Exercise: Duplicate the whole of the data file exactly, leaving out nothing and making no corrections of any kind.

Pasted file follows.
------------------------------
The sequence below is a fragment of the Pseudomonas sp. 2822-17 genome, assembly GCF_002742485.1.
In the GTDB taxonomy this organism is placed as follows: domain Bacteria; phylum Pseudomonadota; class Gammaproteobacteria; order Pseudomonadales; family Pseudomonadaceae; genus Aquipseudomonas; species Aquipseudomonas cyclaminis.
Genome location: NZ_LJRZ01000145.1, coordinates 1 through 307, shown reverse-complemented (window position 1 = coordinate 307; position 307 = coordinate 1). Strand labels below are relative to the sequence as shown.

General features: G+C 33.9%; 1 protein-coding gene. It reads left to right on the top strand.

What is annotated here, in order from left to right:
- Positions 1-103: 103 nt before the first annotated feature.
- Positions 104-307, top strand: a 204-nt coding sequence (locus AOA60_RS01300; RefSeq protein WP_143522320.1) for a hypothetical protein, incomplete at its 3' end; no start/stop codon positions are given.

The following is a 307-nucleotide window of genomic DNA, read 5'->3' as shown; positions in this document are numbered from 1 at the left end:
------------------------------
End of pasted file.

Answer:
The sequence below is a fragment of the Pseudomonas sp. 2822-17 genome, assembly GCF_002742485.1.
In the GTDB taxonomy this organism is placed as follows: domain Bacteria; phylum Pseudomonadota; class Gammaproteobacteria; order Pseudomonadales; family Pseudomonadaceae; genus Aquipseudomonas; species Aquipseudomonas cyclaminis.
Genome location: NZ_LJRZ01000145.1, coordinates 1 through 307, shown reverse-complemented (window position 1 = coordinate 307; position 307 = coordinate 1). Strand labels below are relative to the sequence as shown.

General features: G+C 33.9%; 1 protein-coding gene. It reads left to right on the top strand.

What is annotated here, in order from left to right:
- Positions 1-103: 103 nt before the first annotated feature.
- Positions 104-307, top strand: a 204-nt coding sequence (locus AOA60_RS01300; RefSeq protein WP_143522320.1) for a hypothetical protein, incomplete at its 3' end; no start/stop codon positions are given.

The following is a 307-nucleotide window of genomic DNA, read 5'->3' as shown; positions in this document are numbered from 1 at the left end: